After two Barcikowski free throws at the two-minute mark, the Gulls took the lead and did not look back. Led by Jeter’s nine-point performance in the period, the Gulls would secure the win 86-80.

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SU senior forward Wyatt Smith (32) looks for an open SU junior forward Chad Barcikowski (20). Amy Wojtowicz photo

Jeter led the team with 17 points and 11 rebounds, followed by 16 points from both Smith and Witmer and 13 points off the bench from Ferguson. Reich led York with his 21 points and 10 rebounds. Other Spartans made their marks with 19 points off the bench from Bady, 17 points from Wagner, and 16 points from junior guard Matt Scamuffo.

The Gulls will face a familiar foe in the CAC championship game, matching up against the Christopher Newport Captains (24-2) for the third straight year. Salisbury split the regular season’s series against the Captains this season, with each home team prevailing. The championship will be played on Feb. 25 at Christopher Newport.

MLAX Preview: Sea Gulls host Gettysburg in first top-10 matchup of Division III season

By ZACH GILLELAND

Staff Writer

@_zachariahg

What: No. 1 Salisbury men’s lacrosse hosts No. 6 Gettysburg College

Where: Sea Gull Stadium

When: Saturday at 1 p.m.

How to Watch: Sea Gull Sports Network

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SU junior defensive middie Troy Miller (19) alongside defenders Kyle Tucker (25) and Will Nowesnick (11) prevent Montclair State from attacking the cage. Amy Wojtowicz photo

Four score and seven years ago, the first-ranked Salisbury University men’s lacrosse team defeated Gettysburg 14-6 to advance to the National Collegiate Athletic Association (NCAA) National Championship game. Falling to the maroon and gold twice last season, the sixth-ranked Bullets return to Sea Gull Stadium in a match-up that should be a tight one.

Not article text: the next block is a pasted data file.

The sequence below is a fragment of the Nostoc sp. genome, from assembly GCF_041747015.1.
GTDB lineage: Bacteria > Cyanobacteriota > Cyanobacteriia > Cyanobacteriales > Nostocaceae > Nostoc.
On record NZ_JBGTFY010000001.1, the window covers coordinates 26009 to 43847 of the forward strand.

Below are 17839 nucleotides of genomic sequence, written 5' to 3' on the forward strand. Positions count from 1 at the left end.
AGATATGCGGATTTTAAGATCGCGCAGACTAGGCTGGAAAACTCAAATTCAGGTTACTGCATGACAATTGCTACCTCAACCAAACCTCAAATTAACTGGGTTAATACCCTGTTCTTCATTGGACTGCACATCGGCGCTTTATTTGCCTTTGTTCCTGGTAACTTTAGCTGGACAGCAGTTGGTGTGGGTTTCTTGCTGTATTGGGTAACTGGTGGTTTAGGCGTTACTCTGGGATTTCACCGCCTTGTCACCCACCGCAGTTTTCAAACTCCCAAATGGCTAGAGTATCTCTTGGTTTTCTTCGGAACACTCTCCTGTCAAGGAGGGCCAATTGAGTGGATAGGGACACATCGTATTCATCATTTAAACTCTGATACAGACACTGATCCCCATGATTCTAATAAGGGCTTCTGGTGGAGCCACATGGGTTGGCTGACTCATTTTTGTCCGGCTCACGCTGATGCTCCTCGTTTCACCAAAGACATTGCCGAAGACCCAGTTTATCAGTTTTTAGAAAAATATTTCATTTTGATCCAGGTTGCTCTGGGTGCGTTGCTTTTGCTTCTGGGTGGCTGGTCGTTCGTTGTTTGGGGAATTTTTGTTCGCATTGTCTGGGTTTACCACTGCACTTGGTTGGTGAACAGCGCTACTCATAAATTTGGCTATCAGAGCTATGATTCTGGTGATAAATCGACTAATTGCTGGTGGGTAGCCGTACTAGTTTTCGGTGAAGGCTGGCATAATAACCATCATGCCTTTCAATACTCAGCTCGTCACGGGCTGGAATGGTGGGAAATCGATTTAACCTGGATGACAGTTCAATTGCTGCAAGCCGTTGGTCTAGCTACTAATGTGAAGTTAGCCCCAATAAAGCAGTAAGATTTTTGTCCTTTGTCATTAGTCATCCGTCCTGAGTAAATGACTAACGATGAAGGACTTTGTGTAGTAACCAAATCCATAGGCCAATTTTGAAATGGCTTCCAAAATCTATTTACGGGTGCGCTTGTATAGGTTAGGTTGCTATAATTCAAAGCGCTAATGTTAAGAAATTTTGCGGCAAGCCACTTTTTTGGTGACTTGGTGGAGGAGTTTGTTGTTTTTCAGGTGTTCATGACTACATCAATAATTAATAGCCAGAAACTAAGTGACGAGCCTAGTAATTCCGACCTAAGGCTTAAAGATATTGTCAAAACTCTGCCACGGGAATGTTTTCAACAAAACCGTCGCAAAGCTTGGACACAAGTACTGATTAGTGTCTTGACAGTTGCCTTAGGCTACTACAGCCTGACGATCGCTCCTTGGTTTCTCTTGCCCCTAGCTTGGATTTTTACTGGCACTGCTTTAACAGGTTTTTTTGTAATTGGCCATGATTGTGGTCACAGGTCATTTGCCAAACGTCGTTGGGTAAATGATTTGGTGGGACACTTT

Salisbury: With 11 National Championships and 28 consecutive NCAA Tournament appearances on their resume, expectations for the Sea Gulls are always high. Even with a 3-0 record to start the season, Salisbury has had its fair share of struggles. With one of the top programs in the nation in Gettysburg coming to town, the Sea Gulls won’t have much room for error.

Offense: Salisbury has not been able to replicate the success of its 21-2 season-opening win against Methodist. Facing tougher opponents in Lynchburg and Montclair St., the Sea Gulls have been limited to just nine goals apiece. The Salisbury attack has seen a dip in shooting percentage, shooting 27 percent compared to 37 percent from a season ago. Senior attacker Carson Kalama leads the offense with nine goals and is tied for second in the Capital Athletic Conference (CAC). Adding senior attacker Nathan Blondino and freshman newcomer Josh Melton into the mix, the Sea Gulls have the capability to put the ball in the back of the net.

Defense: Six out of the 17 goals scored against Salisbury this season have come in the fourth quarter. While opponents have found some success late, it’s been the defense that has helped the Sea Gulls in key situations. Senior goalkeeper Colin Reymann leads the CAC in save percentage, and Salisbury has allowed the fewest goals-per-game in the conference. Facing another strong opponent in Gettysburg, the Sea Gull defense will be tested once again.

At the ‘X’: A good offense starts at the ‘X.’ One of the reasons for Salisbury’s success throughout the years has been its ability to control face-offs. Senior midfielder Duncan Campbell has won on almost 70 percent of his face-off attempts this season, allowing the Sea Gulls more opportunities to control the ball in the offensive zone.

Player to Watch: Senior goalkeeper Colin Reymann

Facing a nationally ranked opponent this week, the schedule keeps getting tougher for Salisbury. One of the top goalkeeper’s in the country, Reymann keeps the ball out of the net which has contributed to the Sea Gulls’ dominance throughout the years. The senior faces a tough task ahead of him Saturday, and Salisbury will need a strong performance from him in the cage.